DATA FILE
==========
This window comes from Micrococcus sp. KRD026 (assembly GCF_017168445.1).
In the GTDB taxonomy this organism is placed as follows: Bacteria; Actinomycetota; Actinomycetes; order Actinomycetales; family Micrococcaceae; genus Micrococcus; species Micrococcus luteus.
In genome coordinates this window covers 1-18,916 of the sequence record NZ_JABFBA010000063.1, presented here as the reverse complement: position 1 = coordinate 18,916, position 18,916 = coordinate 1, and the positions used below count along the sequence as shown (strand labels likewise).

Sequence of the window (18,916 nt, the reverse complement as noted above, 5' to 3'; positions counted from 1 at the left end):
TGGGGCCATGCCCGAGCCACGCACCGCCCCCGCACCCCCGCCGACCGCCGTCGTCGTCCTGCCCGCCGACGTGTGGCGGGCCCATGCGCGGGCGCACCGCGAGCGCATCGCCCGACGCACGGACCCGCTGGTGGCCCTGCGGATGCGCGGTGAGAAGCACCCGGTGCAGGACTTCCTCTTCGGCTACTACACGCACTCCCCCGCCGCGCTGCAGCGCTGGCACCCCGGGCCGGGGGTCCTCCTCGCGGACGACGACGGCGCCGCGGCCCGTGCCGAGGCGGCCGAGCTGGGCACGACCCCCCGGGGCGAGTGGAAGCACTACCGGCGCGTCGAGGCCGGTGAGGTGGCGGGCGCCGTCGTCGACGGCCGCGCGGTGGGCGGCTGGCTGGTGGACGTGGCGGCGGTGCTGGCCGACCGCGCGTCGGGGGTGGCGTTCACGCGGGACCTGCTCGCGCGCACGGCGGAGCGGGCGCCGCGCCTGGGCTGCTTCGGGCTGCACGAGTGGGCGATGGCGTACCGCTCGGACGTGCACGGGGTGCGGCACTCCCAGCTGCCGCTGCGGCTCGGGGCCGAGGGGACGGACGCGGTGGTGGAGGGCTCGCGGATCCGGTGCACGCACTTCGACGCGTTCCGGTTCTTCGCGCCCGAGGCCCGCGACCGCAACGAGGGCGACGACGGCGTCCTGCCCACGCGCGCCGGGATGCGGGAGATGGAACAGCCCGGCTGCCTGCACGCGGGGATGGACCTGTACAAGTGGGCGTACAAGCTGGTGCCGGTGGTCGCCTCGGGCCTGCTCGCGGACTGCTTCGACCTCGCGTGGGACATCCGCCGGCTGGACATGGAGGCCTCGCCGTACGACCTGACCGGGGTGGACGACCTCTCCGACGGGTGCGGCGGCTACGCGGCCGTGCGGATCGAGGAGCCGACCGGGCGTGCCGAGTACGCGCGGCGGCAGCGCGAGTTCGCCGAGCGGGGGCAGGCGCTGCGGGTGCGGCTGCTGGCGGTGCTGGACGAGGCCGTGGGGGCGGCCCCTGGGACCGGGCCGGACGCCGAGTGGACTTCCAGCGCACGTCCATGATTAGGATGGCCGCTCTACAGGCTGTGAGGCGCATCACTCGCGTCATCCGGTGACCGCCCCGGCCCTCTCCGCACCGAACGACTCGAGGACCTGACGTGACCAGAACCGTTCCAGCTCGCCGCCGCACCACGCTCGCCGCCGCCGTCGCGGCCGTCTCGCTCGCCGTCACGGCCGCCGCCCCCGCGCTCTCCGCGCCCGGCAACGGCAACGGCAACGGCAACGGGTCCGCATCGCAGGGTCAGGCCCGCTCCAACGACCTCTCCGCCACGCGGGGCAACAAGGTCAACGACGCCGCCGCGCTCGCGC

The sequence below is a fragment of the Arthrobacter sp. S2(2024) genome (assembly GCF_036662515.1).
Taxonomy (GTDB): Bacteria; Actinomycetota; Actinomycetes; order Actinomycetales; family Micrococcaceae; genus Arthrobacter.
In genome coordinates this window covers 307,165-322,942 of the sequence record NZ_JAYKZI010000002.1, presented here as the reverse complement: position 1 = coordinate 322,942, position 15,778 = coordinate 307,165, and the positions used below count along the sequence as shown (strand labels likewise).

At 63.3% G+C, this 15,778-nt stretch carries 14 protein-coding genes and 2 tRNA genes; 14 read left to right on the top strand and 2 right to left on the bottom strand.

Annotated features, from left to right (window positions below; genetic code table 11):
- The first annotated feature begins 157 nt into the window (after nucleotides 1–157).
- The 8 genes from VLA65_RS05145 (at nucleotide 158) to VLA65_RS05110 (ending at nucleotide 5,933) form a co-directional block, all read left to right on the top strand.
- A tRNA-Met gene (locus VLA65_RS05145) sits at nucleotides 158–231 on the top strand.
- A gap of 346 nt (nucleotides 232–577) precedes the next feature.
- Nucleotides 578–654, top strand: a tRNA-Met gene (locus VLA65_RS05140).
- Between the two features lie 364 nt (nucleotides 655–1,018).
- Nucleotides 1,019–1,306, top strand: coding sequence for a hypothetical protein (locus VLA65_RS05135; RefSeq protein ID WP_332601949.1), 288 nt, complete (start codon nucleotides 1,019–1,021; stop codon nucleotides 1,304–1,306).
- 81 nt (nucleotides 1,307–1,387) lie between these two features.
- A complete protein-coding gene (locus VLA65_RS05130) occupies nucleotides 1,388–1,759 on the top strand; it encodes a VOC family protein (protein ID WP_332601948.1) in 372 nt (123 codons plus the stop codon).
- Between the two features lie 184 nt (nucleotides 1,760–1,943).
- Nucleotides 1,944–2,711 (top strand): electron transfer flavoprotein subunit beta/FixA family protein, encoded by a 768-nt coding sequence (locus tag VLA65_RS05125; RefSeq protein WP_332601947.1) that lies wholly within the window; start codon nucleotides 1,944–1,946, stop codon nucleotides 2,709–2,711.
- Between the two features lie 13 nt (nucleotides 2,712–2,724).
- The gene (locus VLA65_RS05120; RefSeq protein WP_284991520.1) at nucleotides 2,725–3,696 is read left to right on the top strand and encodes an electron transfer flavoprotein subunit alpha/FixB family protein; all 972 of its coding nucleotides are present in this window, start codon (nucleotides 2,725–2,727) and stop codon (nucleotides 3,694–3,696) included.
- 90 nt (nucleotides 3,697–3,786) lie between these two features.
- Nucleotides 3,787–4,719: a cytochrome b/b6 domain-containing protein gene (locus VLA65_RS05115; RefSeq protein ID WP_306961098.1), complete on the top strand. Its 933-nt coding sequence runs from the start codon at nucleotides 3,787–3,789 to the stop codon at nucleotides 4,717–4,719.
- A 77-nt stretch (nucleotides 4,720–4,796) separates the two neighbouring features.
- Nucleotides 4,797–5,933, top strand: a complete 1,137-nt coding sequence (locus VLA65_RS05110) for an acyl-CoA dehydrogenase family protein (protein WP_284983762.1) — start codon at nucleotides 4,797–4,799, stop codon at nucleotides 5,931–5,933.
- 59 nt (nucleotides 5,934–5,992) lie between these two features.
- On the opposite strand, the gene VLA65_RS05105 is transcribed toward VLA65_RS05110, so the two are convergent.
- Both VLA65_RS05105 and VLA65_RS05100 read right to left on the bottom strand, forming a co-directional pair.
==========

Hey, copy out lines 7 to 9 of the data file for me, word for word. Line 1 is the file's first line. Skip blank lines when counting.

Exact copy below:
Taxonomy (GTDB): Bacteria; Actinomycetota; Actinomycetes; order Actinomycetales; family Micrococcaceae; genus Arthrobacter.
In genome coordinates this window covers 307,165-322,942 of the sequence record NZ_JAYKZI010000002.1, presented here as the reverse complement: position 1 = coordinate 322,942, position 15,778 = coordinate 307,165, and the positions used below count along the sequence as shown (strand labels likewise).

At 63.3% G+C, this 15,778-nt stretch carries 14 protein-coding genes and 2 tRNA genes; 14 read left to right on the top strand and 2 right to left on the bottom strand.